[WATCH] Italy election delivers a hung parliament; Five Star Movement wins big

Exit polls suggest the Five Star Movement created by comedian Beppe Grillo has obtained the largest share of the vote • Silvio Berlusconi’s centre-right grouping is the largest coalition • Matteo Salvini's Lega could be largest party in Berlusconi's coalition

Italians voted on Sunday to elect their parliament, and hopefully their government
Italians voted on Sunday to elect their parliament, and hopefully their government

Italy’s election has returned a hung parliament as voters backed right-wing and populist parties, according to exit polls.

While the Five Star Movement emerged as the largest political party according to exit polls, former prime minister Silvio Berlusconi's right-wing coalition looks set to win the most seats in the lower house of parliament.

The centre-right coalition is made up of Forza Italia, Lega and Fratelli D’Italia. It is tipped to get 248-268 seats - below the 316 needed for a majority.

However, the Lega is likely to be the largest party in the coalition, putting its fiery leader Matteo Salvini in pole position to be the coalition’s candidate for prime minister.

The Democratic Party led by Matteo Renzi has crashed, with exit polls putting its range of support between 20% and 23%. The centre-left coalition led by the Democratic Party is likely to have the third largest seat share in the lower house, with an estimated 107-127 seats. This puts the coalition behind the Five Star Movement and the centre-right coalition.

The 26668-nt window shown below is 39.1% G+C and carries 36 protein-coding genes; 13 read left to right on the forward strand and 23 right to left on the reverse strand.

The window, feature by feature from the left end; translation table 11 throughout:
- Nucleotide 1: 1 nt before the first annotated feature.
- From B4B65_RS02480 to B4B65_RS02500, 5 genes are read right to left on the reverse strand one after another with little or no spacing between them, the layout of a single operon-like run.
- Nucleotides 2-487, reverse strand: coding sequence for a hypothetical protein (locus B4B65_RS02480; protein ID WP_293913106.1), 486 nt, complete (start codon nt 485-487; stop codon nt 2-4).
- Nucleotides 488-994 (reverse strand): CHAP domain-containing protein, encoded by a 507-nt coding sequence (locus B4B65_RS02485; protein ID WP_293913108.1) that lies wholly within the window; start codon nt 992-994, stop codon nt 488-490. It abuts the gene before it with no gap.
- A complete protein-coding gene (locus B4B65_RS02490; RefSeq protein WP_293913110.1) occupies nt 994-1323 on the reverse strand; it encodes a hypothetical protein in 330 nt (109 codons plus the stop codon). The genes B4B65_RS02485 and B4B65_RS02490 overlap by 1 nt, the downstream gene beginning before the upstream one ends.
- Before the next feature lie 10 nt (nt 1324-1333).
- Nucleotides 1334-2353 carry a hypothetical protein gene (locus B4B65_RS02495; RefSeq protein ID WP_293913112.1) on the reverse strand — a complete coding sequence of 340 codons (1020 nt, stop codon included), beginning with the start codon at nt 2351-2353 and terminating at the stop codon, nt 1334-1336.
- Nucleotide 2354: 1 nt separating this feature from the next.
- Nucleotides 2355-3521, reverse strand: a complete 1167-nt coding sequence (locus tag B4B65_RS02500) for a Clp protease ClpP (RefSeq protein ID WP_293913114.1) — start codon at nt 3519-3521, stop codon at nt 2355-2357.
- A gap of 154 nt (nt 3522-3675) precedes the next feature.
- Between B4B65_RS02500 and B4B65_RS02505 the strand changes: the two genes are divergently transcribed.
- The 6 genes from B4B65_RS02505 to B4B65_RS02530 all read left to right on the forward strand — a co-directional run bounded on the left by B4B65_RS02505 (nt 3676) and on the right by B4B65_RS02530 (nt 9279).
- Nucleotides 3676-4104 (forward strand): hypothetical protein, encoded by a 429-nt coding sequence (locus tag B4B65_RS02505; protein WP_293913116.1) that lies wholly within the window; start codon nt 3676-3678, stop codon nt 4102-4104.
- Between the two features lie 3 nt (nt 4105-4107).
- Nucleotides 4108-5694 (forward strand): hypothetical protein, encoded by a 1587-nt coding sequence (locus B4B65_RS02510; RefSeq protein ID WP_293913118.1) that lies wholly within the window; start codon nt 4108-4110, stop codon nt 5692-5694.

The Five Star Movement is expected to take the most seats - around 102-122, but miss out on a majority.

"It is clear to us that this is a blatant and clear defeat," said Agriculture Minister Maurizio Martina.

The exit polls published half an hour after polling stations closed at 11pm, showed the Five Star Movement with a range of support between 29.5% and 32.5% in the lower house. The movement also captured the largest share of the vote in the senate.

However, the Eurosceptic movement will not be able to govern alone.

The results will lead to weeks of political horse trading in a bid to form a working government, if at all.

Turnout for Sunday’s election was high at 73.2% and queues were reported in various polling stations.

But the cherry on the cake was a topless woman activist from the group Femen, who jumped up on the table as Berlusconi entered the polling station to vote. She was shouting at the former prime minister, telling him that his time was up before being escorted out of the building by security.

The leader of the Northern League said he had lost weight while hunting for votes around the country, so would be eating “six kilos of polenta with ossobuco” that night. “I won’t say salami or pork because some may get offended. Long live sausage! Long live salami! Long live pork, coppa and pancetta,” he told a cheering crowd in the northeastern city of Padua.

After the quip about Muslim pork consumption, he became serious on his plans to rid Italy of illegal immigrants. “Guys, we have imported a few good people,” Salvini said. “But there has also been a tide of delinquents and I want to send them home, from the first to the last. We are packed with drug dealers, rapists, burglars – and the League is the solution.”

The full result is not due until much later on Monday.

Forming a government may take weeks of negotiation and coalition-building. Alternatively, fresh elections could be held in a bid to produce a more decisive result.


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